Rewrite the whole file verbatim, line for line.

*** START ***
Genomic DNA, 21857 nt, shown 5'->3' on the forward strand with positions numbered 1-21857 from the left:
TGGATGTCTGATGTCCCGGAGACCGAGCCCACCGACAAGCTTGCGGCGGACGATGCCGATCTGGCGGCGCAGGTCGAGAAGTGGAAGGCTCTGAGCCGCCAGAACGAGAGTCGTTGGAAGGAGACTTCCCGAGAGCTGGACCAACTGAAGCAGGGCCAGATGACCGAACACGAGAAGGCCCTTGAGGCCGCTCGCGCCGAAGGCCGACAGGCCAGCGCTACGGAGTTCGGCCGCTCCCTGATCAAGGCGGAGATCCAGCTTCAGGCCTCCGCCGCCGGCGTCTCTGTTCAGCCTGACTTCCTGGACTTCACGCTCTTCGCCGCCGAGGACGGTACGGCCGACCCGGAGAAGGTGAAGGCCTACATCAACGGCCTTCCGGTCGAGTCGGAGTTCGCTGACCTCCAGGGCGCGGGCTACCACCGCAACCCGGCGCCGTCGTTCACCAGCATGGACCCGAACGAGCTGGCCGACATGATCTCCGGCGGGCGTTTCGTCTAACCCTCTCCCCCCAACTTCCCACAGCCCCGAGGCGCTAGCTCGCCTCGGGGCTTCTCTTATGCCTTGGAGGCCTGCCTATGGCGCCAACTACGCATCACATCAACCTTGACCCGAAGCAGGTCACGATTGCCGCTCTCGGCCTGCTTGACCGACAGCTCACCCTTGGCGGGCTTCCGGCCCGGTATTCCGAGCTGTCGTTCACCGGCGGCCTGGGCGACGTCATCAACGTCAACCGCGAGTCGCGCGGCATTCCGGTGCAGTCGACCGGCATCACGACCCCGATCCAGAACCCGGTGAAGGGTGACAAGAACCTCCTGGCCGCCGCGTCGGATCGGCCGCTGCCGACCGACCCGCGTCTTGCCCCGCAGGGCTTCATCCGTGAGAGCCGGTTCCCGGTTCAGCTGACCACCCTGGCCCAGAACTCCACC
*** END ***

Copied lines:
Genomic DNA, 21857 nt, shown 5'->3' on the forward strand with positions numbered 1-21857 from the left:
TGGATGTCTGATGTCCCGGAGACCGAGCCCACCGACAAGCTTGCGGCGGACGATGCCGATCTGGCGGCGCAGGTCGAGAAGTGGAAGGCTCTGAGCCGCCAGAACGAGAGTCGTTGGAAGGAGACTTCCCGAGAGCTGGACCAACTGAAGCAGGGCCAGATGACCGAACACGAGAAGGCCCTTGAGGCCGCTCGCGCCGAAGGCCGACAGGCCAGCGCTACGGAGTTCGGCCGCTCCCTGATCAAGGCGGAGATCCAGCTTCAGGCCTCCGCCGCCGGCGTCTCTGTTCAGCCTGACTTCCTGGACTTCACGCTCTTCGCCGCCGAGGACGGTACGGCCGACCCGGAGAAGGTGAAGGCCTACATCAACGGCCTTCCGGTCGAGTCGGAGTTCGCTGACCTCCAGGGCGCGGGCTACCACCGCAACCCGGCGCCGTCGTTCACCAGCATGGACCCGAACGAGCTGGCCGACATGATCTCCGGCGGGCGTTTCGTCTAACCCTCTCCCCCCAACTTCCCACAGCCCCGAGGCGCTAGCTCGCCTCGGGGCTTCTCTTATGCCTTGGAGGCCTGCCTATGGCGCCAACTACGCATCACATCAACCTTGACCCGAAGCAGGTCACGATTGCCGCTCTCGGCCTGCTTGACCGACAGCTCACCCTTGGCGGGCTTCCGGCCCGGTATTCCGAGCTGTCGTTCACCGGCGGCCTGGGCGACGTCATCAACGTCAACCGCGAGTCGCGCGGCATTCCGGTGCAGTCGACCGGCATCACGACCCCGATCCAGAACCCGGTGAAGGGTGACAAGAACCTCCTGGCCGCCGCGTCGGATCGGCCGCTGCCGACCGACCCGCGTCTTGCCCCGCAGGGCTTCATCCGTGAGAGCCGGTTCCCGGTTCAGCTGACCACCCTGGCCCAGAACTCCACC